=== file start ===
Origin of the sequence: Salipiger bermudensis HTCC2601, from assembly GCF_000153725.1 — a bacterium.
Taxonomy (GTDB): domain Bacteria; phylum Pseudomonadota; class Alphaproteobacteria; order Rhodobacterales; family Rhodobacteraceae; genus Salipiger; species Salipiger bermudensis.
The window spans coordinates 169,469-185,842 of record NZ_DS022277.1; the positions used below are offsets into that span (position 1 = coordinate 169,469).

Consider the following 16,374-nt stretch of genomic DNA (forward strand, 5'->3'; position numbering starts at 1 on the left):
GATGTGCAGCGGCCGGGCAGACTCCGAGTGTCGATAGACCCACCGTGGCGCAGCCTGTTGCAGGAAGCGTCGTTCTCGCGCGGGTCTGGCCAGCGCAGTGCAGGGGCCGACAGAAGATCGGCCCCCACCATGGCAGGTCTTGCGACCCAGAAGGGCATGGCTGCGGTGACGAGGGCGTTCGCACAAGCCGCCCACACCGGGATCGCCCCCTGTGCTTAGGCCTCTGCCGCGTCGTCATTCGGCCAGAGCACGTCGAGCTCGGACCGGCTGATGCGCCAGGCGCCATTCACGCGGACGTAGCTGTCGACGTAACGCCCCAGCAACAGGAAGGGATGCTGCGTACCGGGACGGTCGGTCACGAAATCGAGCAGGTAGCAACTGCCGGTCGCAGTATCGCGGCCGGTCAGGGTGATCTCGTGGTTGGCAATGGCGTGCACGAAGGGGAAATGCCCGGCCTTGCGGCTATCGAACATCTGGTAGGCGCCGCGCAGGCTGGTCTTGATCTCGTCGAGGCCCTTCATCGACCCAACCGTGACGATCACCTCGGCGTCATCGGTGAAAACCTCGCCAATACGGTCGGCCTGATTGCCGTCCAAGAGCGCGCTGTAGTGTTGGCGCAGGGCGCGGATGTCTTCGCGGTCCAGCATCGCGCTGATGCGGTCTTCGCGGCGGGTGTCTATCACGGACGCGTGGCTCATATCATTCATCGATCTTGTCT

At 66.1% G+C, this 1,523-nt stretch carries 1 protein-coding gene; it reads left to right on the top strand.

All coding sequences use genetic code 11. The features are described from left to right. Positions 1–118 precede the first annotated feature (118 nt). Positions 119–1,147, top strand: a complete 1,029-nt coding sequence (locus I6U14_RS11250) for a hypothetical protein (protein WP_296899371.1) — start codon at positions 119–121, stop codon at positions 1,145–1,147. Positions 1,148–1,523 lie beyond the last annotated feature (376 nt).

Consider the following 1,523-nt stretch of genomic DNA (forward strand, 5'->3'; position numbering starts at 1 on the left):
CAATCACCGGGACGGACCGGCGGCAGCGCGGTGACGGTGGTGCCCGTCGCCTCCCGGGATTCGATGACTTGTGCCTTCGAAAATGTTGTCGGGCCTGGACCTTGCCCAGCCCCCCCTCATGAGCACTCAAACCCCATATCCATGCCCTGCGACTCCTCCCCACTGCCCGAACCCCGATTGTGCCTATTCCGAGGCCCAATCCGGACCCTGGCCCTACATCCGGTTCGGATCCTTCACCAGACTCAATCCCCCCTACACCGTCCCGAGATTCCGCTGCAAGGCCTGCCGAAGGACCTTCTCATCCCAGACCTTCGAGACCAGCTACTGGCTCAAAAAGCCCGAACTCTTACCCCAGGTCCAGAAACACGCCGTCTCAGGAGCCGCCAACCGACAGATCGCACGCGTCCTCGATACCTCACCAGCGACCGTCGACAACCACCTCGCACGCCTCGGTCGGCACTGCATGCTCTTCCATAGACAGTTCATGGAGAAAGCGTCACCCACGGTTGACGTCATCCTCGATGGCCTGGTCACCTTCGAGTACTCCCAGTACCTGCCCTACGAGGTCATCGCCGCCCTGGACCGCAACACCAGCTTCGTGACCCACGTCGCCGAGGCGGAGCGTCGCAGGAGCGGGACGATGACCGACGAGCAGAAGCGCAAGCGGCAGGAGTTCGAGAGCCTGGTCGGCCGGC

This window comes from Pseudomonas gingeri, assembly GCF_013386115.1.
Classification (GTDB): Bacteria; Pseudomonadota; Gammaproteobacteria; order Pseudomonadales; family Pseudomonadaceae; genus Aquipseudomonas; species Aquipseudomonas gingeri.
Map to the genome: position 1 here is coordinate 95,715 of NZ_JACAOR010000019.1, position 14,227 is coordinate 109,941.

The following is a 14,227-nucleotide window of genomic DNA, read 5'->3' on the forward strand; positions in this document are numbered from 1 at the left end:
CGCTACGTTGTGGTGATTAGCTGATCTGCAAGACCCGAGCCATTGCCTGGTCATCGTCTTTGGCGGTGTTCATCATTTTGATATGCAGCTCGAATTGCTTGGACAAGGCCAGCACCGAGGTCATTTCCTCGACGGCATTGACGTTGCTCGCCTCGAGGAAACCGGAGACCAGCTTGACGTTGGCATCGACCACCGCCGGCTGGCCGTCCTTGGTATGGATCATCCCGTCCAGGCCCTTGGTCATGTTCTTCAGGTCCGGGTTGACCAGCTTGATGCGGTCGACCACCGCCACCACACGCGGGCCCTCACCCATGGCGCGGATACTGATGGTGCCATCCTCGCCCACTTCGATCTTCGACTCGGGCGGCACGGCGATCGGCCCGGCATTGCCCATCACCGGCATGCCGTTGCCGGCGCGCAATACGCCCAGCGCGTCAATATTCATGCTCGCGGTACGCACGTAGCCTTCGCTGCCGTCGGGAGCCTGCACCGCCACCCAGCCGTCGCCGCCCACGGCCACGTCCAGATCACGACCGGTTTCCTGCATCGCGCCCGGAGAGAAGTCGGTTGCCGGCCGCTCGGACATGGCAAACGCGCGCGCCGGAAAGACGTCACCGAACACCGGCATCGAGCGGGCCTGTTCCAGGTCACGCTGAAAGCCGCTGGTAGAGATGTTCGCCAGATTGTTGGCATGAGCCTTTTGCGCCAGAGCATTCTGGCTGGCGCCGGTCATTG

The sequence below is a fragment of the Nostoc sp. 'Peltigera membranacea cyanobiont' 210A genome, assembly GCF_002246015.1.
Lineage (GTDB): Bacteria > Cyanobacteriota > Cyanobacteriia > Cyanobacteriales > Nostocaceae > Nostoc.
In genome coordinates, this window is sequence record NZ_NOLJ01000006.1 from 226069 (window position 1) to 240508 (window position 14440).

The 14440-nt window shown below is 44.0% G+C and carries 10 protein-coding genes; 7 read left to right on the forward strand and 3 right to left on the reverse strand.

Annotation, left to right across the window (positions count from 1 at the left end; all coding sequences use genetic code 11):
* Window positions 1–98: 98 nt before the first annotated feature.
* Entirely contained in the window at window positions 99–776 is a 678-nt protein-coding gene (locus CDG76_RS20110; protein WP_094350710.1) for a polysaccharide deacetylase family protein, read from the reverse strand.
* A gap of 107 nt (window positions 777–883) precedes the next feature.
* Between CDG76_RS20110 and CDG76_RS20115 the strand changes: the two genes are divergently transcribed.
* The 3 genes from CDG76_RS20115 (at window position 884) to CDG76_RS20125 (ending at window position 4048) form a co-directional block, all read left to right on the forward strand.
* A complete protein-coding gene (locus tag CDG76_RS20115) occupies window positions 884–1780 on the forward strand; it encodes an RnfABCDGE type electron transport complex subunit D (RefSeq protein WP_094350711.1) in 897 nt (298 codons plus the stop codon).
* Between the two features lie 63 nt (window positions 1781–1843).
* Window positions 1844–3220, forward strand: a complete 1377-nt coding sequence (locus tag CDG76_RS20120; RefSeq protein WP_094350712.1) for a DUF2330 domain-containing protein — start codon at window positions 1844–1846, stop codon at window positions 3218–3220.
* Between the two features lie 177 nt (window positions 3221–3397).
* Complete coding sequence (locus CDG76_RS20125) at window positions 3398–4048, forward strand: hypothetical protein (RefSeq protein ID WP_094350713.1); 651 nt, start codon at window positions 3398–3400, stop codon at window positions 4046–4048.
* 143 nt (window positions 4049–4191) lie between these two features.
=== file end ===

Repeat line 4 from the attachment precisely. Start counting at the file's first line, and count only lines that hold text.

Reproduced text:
Consider the following 16,374-nt stretch of genomic DNA (forward strand, 5'->3'; position numbering starts at 1 on the left):